Is That a Delorian in Your Pocket, or Are You Just Happy to See Me?
by Megan Larson
Throughout our lives, we are constantly reminded of the past or how our every decision will affect the future. Consequently, it makes sense that we dream of seeing how people lived during the Dark Ages or what advances society will have made in one hundred years. These ideas are constantly found in literature and come to life in film as the creators seek to understand the mystery of time travel.
Time travel was present in early books such as Edward Bellamy’s Looking Backward and Mark Twain’s A Connecticut Yankee in King Arthur’s Court (both written at about the same time) but H.G. Wells became the most famous of the time travel authors. When Wells wrote The Time Machine in 1895, he set the ball rolling for exploring time travel in literature, as well as contributed to the rising science fiction genre. Ironically, this “man who invented tomorrow” also rejected science later in life and tried to warn of the harm it could do.
Despite Wells’ efforts, the development of science and time travel continued to be an important topic of discussion to this day. From to the Wrinkle in Time series, to Timeline by Michael Crichton, time travel has been a common trend in literary exploration.
Films, too, have attempted to explain the complexities of time travel, if only for entertaining purposes. For the most part time travel is presented as a completely absurd concept, such as the souped up Delorian in Back to the Future or television’s Quantum Leap’ing. However, there are some films that attempt to be more serious about the subject matter. For instance, Donnie Darkoi, which has a cult-like following, tries to explain the metaphysical aspects of time travel.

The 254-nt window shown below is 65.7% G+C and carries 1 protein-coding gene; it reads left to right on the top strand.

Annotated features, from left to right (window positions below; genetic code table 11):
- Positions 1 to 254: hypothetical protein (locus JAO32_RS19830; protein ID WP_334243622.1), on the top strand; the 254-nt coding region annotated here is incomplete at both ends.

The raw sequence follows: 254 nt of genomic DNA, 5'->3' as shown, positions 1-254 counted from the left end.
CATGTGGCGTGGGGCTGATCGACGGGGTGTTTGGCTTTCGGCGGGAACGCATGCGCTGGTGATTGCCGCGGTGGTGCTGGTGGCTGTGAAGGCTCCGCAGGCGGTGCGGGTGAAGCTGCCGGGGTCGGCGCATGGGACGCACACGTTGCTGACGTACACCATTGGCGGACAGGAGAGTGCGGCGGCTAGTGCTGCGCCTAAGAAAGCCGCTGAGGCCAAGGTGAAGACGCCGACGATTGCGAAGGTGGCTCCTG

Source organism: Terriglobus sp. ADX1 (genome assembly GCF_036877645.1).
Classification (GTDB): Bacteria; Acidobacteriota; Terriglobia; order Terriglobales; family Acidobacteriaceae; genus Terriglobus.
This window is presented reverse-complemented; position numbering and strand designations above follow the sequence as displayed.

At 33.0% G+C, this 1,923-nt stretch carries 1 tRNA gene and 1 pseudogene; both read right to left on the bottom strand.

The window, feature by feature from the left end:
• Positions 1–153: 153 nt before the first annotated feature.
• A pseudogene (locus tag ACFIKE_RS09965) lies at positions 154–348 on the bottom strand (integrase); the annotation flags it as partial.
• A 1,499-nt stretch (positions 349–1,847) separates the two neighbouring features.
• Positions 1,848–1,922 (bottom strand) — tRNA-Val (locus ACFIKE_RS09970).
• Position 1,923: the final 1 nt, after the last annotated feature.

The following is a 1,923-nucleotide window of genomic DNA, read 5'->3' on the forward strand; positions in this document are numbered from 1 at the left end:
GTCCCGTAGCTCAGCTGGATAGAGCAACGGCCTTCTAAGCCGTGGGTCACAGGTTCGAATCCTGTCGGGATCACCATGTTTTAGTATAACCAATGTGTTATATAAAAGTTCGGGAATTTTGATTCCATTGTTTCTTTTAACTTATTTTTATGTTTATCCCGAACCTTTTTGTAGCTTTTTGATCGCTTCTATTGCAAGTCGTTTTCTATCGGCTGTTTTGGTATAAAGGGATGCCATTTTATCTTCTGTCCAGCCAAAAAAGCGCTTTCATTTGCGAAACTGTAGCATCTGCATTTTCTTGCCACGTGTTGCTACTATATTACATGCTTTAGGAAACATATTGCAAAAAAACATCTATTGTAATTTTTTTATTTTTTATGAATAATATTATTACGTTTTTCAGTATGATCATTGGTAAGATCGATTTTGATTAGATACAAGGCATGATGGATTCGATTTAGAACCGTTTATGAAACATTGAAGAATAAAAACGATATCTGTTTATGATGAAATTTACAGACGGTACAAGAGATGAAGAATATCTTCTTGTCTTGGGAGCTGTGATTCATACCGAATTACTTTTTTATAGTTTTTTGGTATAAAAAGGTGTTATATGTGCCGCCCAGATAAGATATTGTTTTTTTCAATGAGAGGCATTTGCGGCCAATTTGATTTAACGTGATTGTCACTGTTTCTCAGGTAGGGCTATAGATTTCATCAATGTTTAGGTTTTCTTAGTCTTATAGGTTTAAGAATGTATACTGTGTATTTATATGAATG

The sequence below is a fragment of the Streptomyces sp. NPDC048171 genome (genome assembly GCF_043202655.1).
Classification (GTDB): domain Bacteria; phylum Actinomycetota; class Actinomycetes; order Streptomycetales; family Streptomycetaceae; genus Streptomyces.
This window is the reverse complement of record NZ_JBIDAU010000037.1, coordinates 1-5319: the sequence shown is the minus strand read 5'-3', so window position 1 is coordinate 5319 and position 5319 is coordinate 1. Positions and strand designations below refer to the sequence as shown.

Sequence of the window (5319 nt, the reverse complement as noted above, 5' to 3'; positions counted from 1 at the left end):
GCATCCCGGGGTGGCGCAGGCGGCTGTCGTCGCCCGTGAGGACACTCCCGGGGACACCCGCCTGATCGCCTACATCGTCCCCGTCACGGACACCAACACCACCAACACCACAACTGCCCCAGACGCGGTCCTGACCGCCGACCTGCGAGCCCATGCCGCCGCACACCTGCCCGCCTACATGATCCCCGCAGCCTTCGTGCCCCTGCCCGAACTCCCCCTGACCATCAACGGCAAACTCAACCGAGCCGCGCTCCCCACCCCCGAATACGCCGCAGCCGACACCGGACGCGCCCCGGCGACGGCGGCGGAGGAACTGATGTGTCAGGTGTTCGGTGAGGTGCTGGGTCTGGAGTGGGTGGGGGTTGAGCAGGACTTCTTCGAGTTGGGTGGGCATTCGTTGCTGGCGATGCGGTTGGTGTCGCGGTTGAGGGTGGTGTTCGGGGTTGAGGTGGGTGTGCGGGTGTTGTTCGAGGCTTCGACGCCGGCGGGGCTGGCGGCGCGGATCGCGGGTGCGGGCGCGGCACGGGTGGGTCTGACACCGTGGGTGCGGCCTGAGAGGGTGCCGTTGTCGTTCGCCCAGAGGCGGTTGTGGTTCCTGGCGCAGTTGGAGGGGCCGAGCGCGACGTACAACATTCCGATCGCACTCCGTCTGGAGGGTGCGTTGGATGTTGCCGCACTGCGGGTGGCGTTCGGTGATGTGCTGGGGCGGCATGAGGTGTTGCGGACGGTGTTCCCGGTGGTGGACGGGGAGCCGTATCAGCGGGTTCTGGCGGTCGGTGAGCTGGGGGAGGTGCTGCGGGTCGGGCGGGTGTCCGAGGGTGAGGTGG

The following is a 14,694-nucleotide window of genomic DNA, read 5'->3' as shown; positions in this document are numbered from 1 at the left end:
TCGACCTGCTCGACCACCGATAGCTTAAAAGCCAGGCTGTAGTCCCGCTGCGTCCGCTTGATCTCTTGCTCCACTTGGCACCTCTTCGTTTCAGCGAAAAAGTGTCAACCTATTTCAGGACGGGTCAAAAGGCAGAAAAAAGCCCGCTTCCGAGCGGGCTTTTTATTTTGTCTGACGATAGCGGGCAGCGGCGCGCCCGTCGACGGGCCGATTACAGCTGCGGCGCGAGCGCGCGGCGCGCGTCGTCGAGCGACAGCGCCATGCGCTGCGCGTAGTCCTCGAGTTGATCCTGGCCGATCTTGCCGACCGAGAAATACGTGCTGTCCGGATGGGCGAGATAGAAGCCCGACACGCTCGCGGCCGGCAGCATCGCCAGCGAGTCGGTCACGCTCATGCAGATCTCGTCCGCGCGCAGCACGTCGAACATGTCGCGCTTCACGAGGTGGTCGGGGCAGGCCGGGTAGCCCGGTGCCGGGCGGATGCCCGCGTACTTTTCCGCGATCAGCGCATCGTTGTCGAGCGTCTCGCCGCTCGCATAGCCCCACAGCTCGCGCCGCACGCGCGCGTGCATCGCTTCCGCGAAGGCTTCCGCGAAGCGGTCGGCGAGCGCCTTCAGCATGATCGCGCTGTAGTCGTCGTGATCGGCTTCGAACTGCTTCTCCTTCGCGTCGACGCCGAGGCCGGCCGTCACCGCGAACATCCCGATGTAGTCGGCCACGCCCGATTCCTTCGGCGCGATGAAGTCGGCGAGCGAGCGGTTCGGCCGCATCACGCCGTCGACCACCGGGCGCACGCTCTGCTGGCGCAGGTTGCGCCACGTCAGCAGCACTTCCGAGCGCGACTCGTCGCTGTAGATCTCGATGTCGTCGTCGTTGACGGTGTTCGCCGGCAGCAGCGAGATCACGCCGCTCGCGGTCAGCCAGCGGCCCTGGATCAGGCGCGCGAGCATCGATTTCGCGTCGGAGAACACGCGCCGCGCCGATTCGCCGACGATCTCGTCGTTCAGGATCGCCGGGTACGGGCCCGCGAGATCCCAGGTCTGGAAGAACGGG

Whether or not the plausibility is explained, throughout film and literature dealing with time travel, there seems to be three key methods of traveling back in time. There is the inanimate machine, the moving machine, and what we can simply call “by accident”, or what is often referred to as a wormhole.
The inanimate machine is present in such books as The Time Machine and Timeline, as well as in television shows, such as Professor Peabody’s “way-back” machine in the Rocky and Bullwinkle cartoons. This machine generally has a lot of levers or buttons, and the users may attempt to explain time travel through science and quantum physics.
The moving machine is perhaps best shown in the Delorian from Back to the Future, a car that uses nuclear fuel (and trash) for power. The key to getting these machines to work seems to be driving really fast in order to disappear in tracks of flame.
Finally, time travel often happens by accident. In A Connecticut Yankee in King Arthur’s Court and its subsequent retellings, people fall asleep and wake to find themselves in another time.
While time travel has become a cheesy way to tell a story, its beginnings were essential in building the science fiction tradition. As we move forward into the twenty-first century, it can only be expected that authors will continue to explore time travel possibilities, especially with the continuing developments in science. Besides, who wouldn’t want to find out if all those history books are correct?
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